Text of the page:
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Manasquan River Regional Sewerage Authority v. Ocean County Utilities Authority

New Jersey Supreme Court

Decided: July 6, 1989.


On certification to the Superior Court, Appellate Division, whose opinion is reported at 234 N.J. Super. 530 (1988).

For affirmance -- Justices Handler, Pollock and Garibaldi. For reversal -- Chief Justice Wilentz, and Justices Stein and Clifford. Handler, Pollock and Garibaldi, JJ., concurring. Stein, J., dissenting. Chief Justice Wilentz and Justice Clifford pin in this opinion.

Per Curiam

[117 NJ Page 239]

The members of the Court being equally divided, the judgment of the Appellate Division, 234 N.J. Super. 530 is affirmed.


We would affirm the judgment of the courts below substantially for the reasons expressed in the opinion of the Appellate Division, reported at 234 N.J. Super. 530 (1988).

STEIN, J., dissenting.

In this case the Manasquan River Regional Sewerage Authority (Manasquan) alleged that a 111% rate increase imposed on it in 1984 by the Ocean County Utilities Authority (Ocean) was unlawful to the extent that it reflected rates lower than those required by law during the period prior to Manasquan's affiliation with Ocean. The trial court ruled that the Manasquan/Ocean service agreement, which provided that Manasquan's rates could not be more favorable than the rates of

[117 NJ Page 240]

other users, superseded any illegality inherent in Ocean's rate structure prior to Manasquan's affiliation. Based largely on that legal conclusion, the trial court granted Ocean's motion for summary judgment, and the Appellate Division affirmed. 234 N.J. Super. 530 (1988). This Court granted Manasquan's petition for certification, 111 N.J. 610 (1988), and now affirms on the basis of the opinion below. I dissent.


Manasquan, a regional sewerage authority, was created by parallel ordinances adopted by the Boroughs of Freehold and Farmingdale, and the Townships of Freehold, Howell, and Wall, in Monmouth County. Manasquan was established to provide for the collection and treatment of wastewater in western Monmouth County at the headwaters of the Manasquan River.

Ocean, the respondent and third-party plaintiff, was originally established in 1970 as the Ocean County Sewerage Authority, but was reconstituted as the Ocean County Utilities Authority in 1978. Ocean was created to provide for the collection and treatment of wastewater throughout Ocean County. Third-party defendant, Boland, Saffin, Gordin & Sautter, was Ocean's financial consultant.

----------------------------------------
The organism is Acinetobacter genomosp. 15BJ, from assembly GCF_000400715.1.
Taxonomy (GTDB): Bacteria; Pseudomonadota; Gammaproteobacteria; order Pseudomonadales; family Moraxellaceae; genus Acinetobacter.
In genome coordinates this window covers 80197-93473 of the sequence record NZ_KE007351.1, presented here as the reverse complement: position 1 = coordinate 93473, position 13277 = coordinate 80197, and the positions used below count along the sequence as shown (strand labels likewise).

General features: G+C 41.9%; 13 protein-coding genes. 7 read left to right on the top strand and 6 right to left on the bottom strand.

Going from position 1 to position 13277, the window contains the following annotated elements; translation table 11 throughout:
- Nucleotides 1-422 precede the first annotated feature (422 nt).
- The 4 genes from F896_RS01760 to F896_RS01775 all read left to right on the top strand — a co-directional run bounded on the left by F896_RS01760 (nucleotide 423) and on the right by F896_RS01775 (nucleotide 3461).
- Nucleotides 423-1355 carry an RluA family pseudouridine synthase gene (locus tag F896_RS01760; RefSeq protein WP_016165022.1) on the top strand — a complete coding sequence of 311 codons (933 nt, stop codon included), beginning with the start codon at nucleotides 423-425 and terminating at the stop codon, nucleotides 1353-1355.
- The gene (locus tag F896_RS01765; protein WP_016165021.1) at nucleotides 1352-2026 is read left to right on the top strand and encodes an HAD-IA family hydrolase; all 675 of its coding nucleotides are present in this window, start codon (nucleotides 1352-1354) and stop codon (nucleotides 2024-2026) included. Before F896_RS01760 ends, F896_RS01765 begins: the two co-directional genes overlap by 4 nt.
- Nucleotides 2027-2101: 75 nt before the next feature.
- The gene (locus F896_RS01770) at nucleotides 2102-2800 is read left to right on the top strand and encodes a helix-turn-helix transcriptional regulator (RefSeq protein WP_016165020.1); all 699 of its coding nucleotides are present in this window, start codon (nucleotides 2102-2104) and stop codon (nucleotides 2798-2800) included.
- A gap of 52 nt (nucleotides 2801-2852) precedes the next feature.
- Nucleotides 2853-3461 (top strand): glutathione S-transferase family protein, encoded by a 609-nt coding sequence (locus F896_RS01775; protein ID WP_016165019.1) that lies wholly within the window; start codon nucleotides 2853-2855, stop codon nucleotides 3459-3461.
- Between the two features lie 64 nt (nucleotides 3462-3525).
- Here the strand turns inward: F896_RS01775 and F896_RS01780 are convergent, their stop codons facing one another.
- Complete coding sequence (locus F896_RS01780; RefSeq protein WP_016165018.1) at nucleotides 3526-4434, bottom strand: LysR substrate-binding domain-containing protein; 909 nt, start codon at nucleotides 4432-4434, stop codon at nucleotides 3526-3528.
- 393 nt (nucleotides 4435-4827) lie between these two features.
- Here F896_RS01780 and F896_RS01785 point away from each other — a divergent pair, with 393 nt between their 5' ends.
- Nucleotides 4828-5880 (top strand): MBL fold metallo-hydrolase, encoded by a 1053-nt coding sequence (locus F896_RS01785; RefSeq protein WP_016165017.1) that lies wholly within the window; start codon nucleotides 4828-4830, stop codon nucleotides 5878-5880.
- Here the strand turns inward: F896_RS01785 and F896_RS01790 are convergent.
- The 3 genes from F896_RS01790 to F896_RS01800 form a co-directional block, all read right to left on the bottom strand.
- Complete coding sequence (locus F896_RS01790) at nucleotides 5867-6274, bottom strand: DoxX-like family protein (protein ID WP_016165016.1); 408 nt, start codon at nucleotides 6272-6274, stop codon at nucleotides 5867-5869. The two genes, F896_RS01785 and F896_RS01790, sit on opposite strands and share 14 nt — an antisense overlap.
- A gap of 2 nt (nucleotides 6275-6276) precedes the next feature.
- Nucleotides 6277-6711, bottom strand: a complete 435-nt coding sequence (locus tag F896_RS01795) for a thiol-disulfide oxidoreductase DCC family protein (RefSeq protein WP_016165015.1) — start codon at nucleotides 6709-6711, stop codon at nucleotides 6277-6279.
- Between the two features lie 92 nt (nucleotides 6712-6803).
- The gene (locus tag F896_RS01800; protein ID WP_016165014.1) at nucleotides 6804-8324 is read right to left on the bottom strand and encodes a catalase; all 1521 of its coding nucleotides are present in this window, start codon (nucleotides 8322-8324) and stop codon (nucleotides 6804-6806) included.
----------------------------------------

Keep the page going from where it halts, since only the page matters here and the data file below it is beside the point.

From its inception, Manasquan had planned to construct a sewerage-treatment facility in Monmouth County. The Manasquan plan required the approval of both the United States Environmental Protection Agency (EPA) and the New Jersey Department of Environmental Protection (DEP). While Manasquan was pursuing the necessary approvals, Ocean proposed to both agencies that Manasquan sewage be diverted to Ocean's northern treatment facility for processing.

In August 1980, DEP's Division of Coastal Resources conducted a public hearing to review Manasquan's proposal to construct its own treatment facility. At the hearing, DEP officials suggested that diverting the Manasquan flow to the Ocean treatment facility would eliminate environmental problems

[117 NJ Page 241]

resulting from the discharge of treated wastewater into the Manasquan River. Subsequently, DEP retained an independent engineering firm to prepare a report on the proposed diversion to Ocean's treatment plant.

Among other conclusions, the DEP consultant's report determined that Ocean could absorb Manasquan's flow without a significant rate increase:

The OCUA user charge of $850 per million gallons which became effective January 1, 1981 is expected to remain constant for approximately four years. We have made the assumption that future increases in this charge will approximate the rate of inflation and therefore is consistent with the cost methodologies used throughout this analysis since all costs have been brought to January 1981 with no adjustment for future inflation.

Relying on its consultant's report, DEP concluded that the Manasquan flow should be diverted to Ocean's northern treatment facility. Consequently, DEP and EPA denied Manasquan the funding necessary to construct its own facility.

Manasquan and Ocean entered into a service agreement in September 1981. Section 702 of the agreement provides that Ocean may not enter into a service contract with any other entity on terms more favorable than those provided to Manasquan. Section 502 provides that the annual rates imposed by Ocean shall be "uniform" to all participants in the Ocean district and such rates "shall not be more favorable" to the Manasquan users.

When the Manasquan/Ocean service agreement was signed, Ocean charged a bulk rate of $850 per million gallons of wastewater. This rate became effective January 1, 1981, and was an increase over the rate of $625 that had existed since 1976. During the period prior to the Manasquan/Ocean agreement, Ocean officials represented to Manasquan, its own customers, the EPA and the DEP that the $850 rate would remain stable until 1985, based on the current rate of inflation. In 1983, however, Ocean sought an additional rate hike, this time more than doubling the $850 rate to $1,800 per million gallons. This rate became effective January 1, 1984.